• Rayment and Owen report that "compared the offending patterns of sibling offenders with other teenage sex offenders [...] Sibling abusers admitted to more sexual offences, had a longer offending history and a majority engaged in more intrusive sexual behaviour than other adolescent sex offenders. The sibling perpetrator has more access to the victim and exists within a structure of silence and guilt."
  • A survey of eight hundred college students reported by David Finkelhor  in Journal of Marriage and Family Counseling found that fifteen percent of females and ten percent of males had been sexually abused by a sibling.

Sibling abuse vs. sibling rivalry

"As a rule, parents and society expect fights and aggression among siblings. Because of this, parents often don’t see sibling abuse as a problem until serious harm occurs.
Sibling rivalry, competition and disagreements are considered a normal component of childhood and adolescence. Weihe suggests that four criteria should be used to determine if questionable behavior is rivalry or abusive. First, one must determine if the questionable behavior is age appropriate, since children use different conflict-resolution tactics during various developmental stages. Second, one must determine if the behavior is an isolated incident or part of an enduring pattern: abuse is, by definition, a long-term pattern rather than occasional disagreements. Third, one must determine if there is an "aspect of victimization" to the behavior: rivalry tends to be incident-specific, reciprocal and obvious to others, while abuse is characterized by secrecy and an imbalance of power. Fourth, one must determine the goal of the questionable behavior: the goal of abuse tends to be embarrassment or domination of the victim.

  • One child always avoids their sibling
  • A child has changes in behavior, sleep patterns, eating habits, or has nightmares
  • A child acts out abuse in play
  • A child acts out sexually in inappropriate ways
  • The children’s roles are rigid: one child is always the aggressor, the other, the victim
  • The roughness or violence between siblings is increasing over time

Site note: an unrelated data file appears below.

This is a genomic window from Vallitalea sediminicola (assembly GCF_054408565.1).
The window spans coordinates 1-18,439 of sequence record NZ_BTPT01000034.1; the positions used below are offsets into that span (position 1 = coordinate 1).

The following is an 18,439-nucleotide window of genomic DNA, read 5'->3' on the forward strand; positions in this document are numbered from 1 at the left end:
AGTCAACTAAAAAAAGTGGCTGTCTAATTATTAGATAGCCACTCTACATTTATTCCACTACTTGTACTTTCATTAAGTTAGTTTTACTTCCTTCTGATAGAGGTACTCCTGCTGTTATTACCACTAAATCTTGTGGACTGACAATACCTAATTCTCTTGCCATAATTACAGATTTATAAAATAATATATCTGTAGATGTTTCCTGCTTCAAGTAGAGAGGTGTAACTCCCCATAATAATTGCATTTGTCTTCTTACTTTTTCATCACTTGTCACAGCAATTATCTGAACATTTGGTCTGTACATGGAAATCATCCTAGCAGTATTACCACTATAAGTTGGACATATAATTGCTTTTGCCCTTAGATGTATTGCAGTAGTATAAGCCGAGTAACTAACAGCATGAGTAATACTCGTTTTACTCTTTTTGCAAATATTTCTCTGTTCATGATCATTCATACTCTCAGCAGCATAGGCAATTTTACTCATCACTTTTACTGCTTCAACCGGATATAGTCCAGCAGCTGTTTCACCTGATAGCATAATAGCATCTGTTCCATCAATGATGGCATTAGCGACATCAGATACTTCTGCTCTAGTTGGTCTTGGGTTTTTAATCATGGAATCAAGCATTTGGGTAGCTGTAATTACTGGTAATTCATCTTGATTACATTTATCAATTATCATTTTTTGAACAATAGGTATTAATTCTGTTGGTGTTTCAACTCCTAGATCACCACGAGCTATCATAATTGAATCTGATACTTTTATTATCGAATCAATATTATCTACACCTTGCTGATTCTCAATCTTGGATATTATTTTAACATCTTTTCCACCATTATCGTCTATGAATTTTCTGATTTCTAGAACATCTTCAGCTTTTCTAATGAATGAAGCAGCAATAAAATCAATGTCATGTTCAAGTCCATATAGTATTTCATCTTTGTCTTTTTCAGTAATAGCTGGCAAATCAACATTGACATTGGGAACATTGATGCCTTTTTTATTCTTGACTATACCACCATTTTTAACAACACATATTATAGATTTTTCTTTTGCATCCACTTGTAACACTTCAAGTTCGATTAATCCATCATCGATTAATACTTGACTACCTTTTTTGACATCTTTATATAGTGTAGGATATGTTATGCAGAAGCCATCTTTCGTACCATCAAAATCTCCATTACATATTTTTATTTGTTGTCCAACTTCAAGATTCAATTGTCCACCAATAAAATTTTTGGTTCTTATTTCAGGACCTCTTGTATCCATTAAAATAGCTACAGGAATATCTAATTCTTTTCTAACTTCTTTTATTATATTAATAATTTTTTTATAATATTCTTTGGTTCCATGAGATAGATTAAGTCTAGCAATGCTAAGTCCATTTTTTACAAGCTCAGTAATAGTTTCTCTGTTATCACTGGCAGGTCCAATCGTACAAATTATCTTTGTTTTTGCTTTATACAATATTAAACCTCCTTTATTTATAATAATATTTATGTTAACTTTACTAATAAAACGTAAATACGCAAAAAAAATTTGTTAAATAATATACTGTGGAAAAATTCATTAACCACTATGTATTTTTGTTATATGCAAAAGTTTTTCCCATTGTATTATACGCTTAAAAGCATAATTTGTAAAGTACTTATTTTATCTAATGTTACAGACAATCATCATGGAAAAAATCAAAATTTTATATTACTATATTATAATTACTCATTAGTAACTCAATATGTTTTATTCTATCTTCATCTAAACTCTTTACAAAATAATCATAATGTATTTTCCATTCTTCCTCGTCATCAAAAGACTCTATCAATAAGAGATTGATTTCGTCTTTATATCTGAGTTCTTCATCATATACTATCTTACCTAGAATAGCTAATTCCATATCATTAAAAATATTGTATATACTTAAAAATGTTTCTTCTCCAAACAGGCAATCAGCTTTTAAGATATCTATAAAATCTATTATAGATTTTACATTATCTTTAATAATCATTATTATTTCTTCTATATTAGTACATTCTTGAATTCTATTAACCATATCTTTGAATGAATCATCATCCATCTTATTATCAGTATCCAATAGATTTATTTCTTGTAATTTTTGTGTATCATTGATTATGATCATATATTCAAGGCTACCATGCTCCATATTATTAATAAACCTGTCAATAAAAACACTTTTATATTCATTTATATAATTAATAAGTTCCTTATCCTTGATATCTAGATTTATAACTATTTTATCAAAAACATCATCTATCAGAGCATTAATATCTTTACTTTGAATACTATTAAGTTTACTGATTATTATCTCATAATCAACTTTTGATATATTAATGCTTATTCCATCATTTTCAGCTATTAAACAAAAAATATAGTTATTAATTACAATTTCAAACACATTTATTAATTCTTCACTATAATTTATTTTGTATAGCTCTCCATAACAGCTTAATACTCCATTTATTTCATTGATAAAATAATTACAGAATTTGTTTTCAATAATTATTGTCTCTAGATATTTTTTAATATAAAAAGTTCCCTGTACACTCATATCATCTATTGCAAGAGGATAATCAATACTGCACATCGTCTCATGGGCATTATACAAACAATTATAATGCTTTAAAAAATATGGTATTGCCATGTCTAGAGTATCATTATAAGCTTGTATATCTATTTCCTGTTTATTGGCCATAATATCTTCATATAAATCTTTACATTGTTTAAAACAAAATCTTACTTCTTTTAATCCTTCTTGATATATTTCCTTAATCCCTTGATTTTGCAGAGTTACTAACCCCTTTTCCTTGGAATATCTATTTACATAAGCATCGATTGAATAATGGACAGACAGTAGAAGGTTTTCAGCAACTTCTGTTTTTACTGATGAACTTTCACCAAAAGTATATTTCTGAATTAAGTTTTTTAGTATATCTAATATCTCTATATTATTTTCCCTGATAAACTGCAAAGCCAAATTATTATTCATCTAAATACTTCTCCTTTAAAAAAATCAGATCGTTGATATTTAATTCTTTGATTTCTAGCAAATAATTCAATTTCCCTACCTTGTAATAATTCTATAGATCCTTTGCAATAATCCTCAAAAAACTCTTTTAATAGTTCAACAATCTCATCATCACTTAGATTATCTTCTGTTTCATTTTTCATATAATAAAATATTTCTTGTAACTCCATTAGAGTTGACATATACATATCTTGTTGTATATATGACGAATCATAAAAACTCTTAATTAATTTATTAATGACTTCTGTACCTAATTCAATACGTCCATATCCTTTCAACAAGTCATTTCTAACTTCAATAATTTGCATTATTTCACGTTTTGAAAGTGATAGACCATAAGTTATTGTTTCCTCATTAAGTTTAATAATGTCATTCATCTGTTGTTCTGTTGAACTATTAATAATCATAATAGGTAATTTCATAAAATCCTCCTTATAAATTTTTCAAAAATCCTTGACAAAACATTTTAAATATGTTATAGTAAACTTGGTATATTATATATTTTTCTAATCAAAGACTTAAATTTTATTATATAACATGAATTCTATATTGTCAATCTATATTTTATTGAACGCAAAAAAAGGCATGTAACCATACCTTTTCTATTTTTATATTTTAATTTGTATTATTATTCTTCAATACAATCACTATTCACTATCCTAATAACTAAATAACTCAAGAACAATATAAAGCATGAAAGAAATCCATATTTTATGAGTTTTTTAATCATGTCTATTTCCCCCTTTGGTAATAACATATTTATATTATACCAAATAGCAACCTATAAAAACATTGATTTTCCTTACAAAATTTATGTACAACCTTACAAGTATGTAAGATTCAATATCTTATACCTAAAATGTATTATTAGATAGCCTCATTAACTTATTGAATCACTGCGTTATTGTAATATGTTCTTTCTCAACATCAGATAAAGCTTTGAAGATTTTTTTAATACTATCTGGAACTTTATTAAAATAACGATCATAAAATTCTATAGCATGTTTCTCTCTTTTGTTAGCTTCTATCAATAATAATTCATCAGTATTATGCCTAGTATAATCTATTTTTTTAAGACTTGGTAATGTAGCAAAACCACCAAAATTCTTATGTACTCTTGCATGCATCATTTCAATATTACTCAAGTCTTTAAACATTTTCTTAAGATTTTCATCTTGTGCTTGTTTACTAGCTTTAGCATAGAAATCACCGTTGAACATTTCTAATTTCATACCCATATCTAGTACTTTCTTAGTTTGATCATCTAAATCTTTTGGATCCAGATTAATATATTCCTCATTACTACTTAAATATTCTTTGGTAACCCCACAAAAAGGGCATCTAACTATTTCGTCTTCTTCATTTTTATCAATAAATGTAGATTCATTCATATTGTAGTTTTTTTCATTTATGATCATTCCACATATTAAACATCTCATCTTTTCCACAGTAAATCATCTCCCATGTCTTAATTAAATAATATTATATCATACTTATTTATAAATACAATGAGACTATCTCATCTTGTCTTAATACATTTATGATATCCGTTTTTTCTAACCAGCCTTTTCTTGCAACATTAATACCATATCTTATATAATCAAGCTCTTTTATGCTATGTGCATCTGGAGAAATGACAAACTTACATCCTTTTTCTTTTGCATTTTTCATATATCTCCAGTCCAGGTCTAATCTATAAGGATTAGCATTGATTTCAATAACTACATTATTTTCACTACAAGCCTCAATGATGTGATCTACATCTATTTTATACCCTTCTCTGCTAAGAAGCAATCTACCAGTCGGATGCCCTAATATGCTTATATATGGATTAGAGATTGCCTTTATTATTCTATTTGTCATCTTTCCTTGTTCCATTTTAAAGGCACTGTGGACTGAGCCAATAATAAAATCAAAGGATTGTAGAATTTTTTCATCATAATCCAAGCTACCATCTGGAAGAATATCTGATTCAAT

Systemic Risk and Protective Factors Associated with Sibling Abuse

Risk Factors

  • Parental unavailability and lack of adequate supervision of children in the home
  • Attachment difficulties in which parents may be physically available but emotionally absent
  • Ineffective parenting
  • Low levels of parental acceptance and involvement linked to higher levels of sibling conflict
  • Parental favoritism
  • Sibling relations characterized by power imbalances, role rigidity, and unclear boundaries
  • Consistent disregard for siblings' personal and psychological space
  • Families with distressed marriages and high levels of parent-child and spousal conflict
  • Relationship between family functioning and larger ecosystem factors such as sexism in society or pornography

Protective Factors

  • Father's level of positive involvement with sons closely associated with stability of sibling behavioral problems
  • Quality of mother-child interaction mediating effects of overt martial conflict on older siblings' tendency to behave aggressively
  • Parental warmth and involved interactions; consistent, nonpunitive discipline management
  • Affectional ties with alternative caregivers including grandparents and older siblings
  • Presence and ability to make use of community support systems (i.e., neighbors, teachers, friends)
  • Parents learning to create balance between overinvolvement in siblings' affairs and a lack of protective, competent parenting.